This script, of course, has to get triggered somehow, and there is more to do than just extract some lines of code from the ns.conf file: It also has to get copied to the other site and imported into the remote system. This is done by the next script:

#!/usr/bin/bash
#name of the script: runexport.sh

# copy parts of ns.conf to other Citrix ADCs
# (C) Johannes Norz, September 2020

# consists of 3 files:
# runexport.sh, a bash script to be called by chron (needs execution permission)
# extractconfig.pl, a perl-script extracting config changes (needs execution permission)
# remotebatch.ns, a script running on remote system

# this script copies to 2 ADCs, 10.0.0.1, 10.0.0.2 (active/passive HA).
# we never know, which one is the active one!
# it logs to a syslog server 10.10.10.10:5519

# function to copy the configuration
docopy () {
	scp -i /nsconfig/ssh/SSH_key /var/tmp/export.txt  nsroot@$1:/var/tmp/import.txt
	ssh -i /nsconfig/ssh/SSH_key nsroot@$1 < /nsconfig/remotebatch.ns > /var/tmp/export_config.err
}

# call the pearl script to extract the configuration
/nsconfig/extractconfig.pl

# see if something had been changed
# we compare to the previous version of export.txt
DIFF=$(diff /var/tmp/export.txt /var/tmp/export.txt.0) 

# has there been any difference?
if [ "$DIFF" != "" ]
then 
	# copy it to rempte-netscalers
	docopy 10.0.0.1  # replace with your IPs
	docopy 10.0.0.2  # replace with your IPs
        #logging
	echo "Changes copied $(date)" >> /var/log/Config-export.log
	echo "Changes copied $(date)" | logger -h 10.10.10.10 -P 5519

	# grooming backups, we keep a maximum of 4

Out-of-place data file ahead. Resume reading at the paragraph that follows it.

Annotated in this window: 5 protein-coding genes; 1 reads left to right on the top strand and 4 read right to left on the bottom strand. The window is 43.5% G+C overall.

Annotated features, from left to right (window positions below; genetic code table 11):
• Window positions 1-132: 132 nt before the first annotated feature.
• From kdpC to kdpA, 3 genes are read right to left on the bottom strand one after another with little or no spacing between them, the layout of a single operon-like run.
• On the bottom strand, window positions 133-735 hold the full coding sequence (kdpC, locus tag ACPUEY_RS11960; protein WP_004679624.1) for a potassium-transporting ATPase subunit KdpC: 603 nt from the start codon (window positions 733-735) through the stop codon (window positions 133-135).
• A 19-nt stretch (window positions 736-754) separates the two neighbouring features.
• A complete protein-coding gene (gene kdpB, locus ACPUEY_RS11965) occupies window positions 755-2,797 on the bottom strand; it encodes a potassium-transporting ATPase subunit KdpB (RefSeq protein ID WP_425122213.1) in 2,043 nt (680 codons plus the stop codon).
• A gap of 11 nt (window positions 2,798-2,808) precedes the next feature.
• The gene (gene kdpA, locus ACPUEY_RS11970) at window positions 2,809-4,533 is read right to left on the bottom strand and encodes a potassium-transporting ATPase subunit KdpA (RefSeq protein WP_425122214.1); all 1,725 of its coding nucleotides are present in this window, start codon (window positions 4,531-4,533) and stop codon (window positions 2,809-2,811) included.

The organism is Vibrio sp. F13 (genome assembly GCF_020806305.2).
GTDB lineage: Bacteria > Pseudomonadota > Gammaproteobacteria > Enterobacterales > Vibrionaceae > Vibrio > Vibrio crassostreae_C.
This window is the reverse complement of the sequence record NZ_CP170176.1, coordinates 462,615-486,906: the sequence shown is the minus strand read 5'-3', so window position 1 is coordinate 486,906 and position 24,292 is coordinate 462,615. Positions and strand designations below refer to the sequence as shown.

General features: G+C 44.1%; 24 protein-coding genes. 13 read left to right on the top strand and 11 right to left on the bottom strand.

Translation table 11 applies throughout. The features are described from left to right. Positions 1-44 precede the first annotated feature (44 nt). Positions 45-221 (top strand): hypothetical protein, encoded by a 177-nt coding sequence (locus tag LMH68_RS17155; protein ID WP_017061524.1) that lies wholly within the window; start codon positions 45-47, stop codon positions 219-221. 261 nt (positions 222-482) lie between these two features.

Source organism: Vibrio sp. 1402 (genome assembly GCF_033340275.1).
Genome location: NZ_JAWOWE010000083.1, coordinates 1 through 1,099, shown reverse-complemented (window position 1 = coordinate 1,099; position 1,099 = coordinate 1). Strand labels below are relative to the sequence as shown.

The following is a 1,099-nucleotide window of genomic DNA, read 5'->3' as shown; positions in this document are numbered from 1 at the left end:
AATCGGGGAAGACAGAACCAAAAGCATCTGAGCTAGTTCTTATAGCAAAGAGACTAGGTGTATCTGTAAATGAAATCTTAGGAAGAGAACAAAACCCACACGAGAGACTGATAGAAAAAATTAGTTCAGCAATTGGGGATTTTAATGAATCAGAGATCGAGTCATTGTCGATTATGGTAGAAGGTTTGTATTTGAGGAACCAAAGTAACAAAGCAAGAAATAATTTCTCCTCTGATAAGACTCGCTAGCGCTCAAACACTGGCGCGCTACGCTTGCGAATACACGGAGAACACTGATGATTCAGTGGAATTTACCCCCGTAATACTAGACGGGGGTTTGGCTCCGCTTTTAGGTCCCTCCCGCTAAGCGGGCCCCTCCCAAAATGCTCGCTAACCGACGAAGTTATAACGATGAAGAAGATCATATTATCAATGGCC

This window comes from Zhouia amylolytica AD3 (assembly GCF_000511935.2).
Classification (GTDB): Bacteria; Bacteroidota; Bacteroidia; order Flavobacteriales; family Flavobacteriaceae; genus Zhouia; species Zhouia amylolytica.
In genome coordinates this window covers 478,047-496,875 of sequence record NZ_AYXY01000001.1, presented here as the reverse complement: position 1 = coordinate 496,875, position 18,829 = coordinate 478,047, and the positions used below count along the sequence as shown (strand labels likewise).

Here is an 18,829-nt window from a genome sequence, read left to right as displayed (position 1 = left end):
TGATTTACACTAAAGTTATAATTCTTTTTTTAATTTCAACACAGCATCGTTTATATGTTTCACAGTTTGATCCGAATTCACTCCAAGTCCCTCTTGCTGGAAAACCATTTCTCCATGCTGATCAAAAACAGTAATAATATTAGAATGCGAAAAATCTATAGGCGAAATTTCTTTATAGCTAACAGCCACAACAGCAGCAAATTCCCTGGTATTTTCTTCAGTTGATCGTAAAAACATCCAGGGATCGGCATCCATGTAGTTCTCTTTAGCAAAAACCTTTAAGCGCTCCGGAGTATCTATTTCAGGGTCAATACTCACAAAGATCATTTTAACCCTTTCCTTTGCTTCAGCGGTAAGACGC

rm /var/tmp/export.txt.4
	mv /var/tmp/export.txt.3 /var/tmp/export.txt.4
	mv /var/tmp/export.txt.2 /var/tmp/export.txt.3
	mv /var/tmp/export.txt.1 /var/tmp/export.txt.2
	mv /var/tmp/export.txt.0 /var/tmp/export.txt.1
	mv /var/tmp/export.txt /var/tmp/export.txt.0
else
        #logging
	echo "No changes $(date)" >> /var/log/Config-export.log
	echo "No changes $(date)" | logger -h 10.10.10.10 -P 5519
fi

The name of this script should be runexport.sh

Don’t forget to change the IP addresses!

You will need a pair of SSH keys, called SSH_key and SSH_key.pub. SSH_key.pub has to be in the remote ADC’s authorized_keys (/nsconfig/ssh/authorized_keys)! The script will logon to the remote system as nsroot using these SSH keys. You may use any other user, as long as this user has superuser privileges because it needs to copy files to the remote system. Users need to be local users, there is no support for TACACS, LDAP or RADIUS users! I have written a blog about SSH keys.

The script leaves a set of 5 “old” exported configurations behind. You may reduce this to only one, or have way more of them. I know, I didn’t do it in an elegant way, don’t blame me for this. At least one old configuration is needed.